A bazaar crowded with random offerings. William Gibson/Henrik Ibsen. Zafon, Murakami, Van Gogh. A table of well-thumbed Louisa May Alcott. Shiny Urban Fantasy and an aromatic clutter of cookbooks.
If you follow me here–or anywhere–you’ll have noticed that, despite having all the usual channels, I don’t post much at the best of times. When you’re a slow writer, like me, there just isn’t time. It’s tough enough to juggle novel-writing and making a living with maintaining contact with the humans I love. Over the last year, having been not-so-gently nudged from salaried employment to contract work, I’ve been scrambling more furiously than ever.
And now, I’m heading into NaNo. The book I’d been working on has run over by about five months and is still 2 chapters shy of a complete draft (and several hundred hours shy of a final one). And even so, I’m heading into NaNo. That probably sounds counterproductive to you. Unless you’ve experienced NaNo the same way that I have. As I blogged back in 2011, "NaNo is not to be missed.” It seems somewhat ironic (in the classic, not the millennial, use of the word) that the “jolly little workplace comedy” I was kicking off that year is the same bear that I’ve been fighting to finish off (it turned out to be neither so jolly nor so little after all).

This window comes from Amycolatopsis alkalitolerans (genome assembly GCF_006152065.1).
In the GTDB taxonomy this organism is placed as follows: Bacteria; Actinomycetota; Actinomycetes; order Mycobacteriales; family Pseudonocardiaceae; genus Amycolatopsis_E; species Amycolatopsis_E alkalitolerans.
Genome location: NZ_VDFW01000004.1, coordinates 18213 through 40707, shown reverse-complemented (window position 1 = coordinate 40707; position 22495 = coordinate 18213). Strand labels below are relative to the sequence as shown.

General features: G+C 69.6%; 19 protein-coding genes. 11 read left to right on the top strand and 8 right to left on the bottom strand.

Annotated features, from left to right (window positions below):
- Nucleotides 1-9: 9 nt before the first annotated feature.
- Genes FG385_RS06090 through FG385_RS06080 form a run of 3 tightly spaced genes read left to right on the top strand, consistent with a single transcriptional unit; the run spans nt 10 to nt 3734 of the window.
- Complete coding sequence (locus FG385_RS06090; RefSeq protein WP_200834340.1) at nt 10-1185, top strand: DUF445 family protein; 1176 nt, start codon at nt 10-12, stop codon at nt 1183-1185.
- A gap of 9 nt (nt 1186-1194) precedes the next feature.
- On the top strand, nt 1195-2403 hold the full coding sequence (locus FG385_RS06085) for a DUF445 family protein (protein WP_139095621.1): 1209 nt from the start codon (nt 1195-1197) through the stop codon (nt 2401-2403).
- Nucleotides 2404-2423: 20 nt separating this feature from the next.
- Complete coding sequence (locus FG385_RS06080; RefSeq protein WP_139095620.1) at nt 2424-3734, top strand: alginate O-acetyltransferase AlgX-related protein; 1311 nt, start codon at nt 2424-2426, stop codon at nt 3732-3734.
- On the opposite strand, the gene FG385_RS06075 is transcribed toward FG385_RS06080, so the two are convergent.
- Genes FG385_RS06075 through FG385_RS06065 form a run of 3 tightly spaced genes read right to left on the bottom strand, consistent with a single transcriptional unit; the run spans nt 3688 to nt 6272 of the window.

This will be my fifth consecutive November writing marathon. I look forward to it with a mixture of excitement and dread. I expect a particularly difficult run this year, a combination of escalated time pressures and a project that is fraught with emotional baggage. The book I’ll be working on, "Chasing Fireflies", is something I’ve been waiting my entire adult life to write. Waiting and preparing. In my mind, the novels I’ve written before–whether completed or not–have been training to write this one. Am I finally ready? No matter how much you prepare, you never feel as ready as you’d like to be. Even if I am ready–enough–is NaNo the right engine to kick it off? NaNo is relentless; it’s brilliant at pushing me forward by not allowing me the luxury of deliberating over every word. But for this novel, I want to deliberate; I want to write with the beauty and fluidity of a much better writer than I am. I know (and yes, I understand it’s probably a self-fulfilling prophecy) that if I manage to push through and “win” another NaNo, I’ll end up with mostly dross.
And yet, I’m doing NaNo. Because the focus and the confidence it gives me are a gift to be treasured. I write nearly every day of the year, but it’s the month of November, National Novel Writing Month, when I feel most like A Writer. On the other hand…don’t expect to read any of my work anytime soon!